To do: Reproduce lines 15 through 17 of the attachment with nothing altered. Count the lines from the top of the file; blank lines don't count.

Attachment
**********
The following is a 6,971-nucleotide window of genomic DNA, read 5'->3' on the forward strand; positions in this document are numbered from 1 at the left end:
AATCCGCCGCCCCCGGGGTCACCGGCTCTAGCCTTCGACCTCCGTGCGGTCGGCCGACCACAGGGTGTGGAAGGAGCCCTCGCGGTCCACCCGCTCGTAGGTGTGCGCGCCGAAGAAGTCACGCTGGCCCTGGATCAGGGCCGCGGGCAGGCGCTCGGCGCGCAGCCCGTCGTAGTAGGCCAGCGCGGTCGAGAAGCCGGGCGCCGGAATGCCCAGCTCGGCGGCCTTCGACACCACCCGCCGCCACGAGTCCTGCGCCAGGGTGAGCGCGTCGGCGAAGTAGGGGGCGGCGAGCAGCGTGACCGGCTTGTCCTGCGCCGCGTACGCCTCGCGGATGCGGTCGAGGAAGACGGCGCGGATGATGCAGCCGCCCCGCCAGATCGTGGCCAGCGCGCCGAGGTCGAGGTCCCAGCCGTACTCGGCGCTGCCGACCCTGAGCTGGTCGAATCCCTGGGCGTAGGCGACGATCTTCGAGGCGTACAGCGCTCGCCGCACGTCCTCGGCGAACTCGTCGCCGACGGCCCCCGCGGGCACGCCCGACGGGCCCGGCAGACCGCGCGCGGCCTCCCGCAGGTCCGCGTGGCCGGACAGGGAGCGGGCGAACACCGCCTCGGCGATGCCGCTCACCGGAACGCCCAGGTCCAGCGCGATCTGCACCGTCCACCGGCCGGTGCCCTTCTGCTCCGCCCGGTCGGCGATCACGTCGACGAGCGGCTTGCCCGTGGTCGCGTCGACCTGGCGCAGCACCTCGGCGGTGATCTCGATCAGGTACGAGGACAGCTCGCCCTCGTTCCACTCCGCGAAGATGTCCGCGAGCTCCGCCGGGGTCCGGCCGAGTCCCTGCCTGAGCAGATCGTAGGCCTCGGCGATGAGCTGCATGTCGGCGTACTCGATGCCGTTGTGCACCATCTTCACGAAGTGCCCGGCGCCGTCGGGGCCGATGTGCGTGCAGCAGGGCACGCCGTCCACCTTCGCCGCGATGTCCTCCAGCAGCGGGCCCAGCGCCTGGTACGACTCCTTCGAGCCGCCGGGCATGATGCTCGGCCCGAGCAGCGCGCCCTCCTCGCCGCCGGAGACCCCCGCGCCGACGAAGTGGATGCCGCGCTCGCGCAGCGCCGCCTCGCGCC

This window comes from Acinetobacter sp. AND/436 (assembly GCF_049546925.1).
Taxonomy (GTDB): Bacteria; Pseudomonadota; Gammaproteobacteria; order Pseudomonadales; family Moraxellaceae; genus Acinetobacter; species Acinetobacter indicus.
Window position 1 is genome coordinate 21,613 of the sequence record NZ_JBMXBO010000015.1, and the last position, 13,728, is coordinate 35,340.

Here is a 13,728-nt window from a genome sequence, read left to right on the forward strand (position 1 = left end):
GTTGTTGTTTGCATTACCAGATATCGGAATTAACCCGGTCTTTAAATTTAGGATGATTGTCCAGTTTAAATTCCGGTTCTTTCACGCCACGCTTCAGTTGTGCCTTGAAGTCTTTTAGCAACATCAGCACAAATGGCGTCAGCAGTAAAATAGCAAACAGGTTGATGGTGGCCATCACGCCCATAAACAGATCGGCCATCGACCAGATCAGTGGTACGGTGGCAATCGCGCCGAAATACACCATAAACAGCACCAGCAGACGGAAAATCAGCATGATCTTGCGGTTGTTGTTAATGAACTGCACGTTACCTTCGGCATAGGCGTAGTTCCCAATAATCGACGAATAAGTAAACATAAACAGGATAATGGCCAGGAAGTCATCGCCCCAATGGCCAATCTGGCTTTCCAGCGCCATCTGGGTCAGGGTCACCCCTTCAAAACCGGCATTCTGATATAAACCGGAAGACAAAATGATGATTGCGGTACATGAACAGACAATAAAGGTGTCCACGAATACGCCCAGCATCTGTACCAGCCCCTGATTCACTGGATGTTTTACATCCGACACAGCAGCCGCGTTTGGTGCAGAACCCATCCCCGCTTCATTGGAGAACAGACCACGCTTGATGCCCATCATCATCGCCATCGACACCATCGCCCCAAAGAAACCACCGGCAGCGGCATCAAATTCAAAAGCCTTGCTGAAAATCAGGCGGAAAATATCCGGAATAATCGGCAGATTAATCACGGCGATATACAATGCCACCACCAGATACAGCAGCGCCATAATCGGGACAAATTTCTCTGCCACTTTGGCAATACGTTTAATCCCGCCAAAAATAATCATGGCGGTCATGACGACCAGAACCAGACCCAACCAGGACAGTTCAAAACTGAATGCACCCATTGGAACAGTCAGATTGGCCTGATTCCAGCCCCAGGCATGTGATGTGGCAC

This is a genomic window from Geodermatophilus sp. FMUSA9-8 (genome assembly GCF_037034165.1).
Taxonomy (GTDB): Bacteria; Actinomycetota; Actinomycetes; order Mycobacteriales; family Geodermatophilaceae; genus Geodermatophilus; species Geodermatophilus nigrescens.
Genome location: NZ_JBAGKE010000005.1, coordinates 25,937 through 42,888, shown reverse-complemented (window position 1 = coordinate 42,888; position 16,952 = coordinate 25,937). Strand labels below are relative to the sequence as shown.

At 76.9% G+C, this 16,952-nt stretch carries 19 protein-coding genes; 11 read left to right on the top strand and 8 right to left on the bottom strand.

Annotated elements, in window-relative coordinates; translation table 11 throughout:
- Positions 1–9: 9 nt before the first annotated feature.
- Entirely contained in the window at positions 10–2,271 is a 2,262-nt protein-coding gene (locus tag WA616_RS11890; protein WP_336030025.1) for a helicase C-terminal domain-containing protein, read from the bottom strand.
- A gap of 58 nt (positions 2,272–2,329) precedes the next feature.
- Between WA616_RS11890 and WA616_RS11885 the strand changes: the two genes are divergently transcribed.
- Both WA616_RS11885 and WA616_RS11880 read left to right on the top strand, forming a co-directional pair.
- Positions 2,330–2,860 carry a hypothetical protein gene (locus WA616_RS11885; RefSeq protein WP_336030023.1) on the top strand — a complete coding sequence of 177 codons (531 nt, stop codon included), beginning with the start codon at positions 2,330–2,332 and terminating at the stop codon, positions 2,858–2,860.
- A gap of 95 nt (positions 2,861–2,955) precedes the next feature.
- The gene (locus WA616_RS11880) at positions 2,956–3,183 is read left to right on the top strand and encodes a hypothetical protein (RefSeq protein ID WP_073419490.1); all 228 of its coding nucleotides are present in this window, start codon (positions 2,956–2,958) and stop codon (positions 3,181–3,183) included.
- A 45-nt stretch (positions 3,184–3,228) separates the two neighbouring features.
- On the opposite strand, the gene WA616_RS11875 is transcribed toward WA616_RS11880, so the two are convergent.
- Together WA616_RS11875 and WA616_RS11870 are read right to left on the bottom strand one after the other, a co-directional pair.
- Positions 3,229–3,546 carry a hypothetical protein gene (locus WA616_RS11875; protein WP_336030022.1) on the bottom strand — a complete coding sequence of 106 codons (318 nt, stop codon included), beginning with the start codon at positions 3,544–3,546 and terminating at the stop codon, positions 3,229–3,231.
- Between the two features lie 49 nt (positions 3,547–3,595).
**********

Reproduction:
- A gap of 58 nt (positions 2,272–2,329) precedes the next feature.
- Between WA616_RS11890 and WA616_RS11885 the strand changes: the two genes are divergently transcribed.
- Both WA616_RS11885 and WA616_RS11880 read left to right on the top strand, forming a co-directional pair.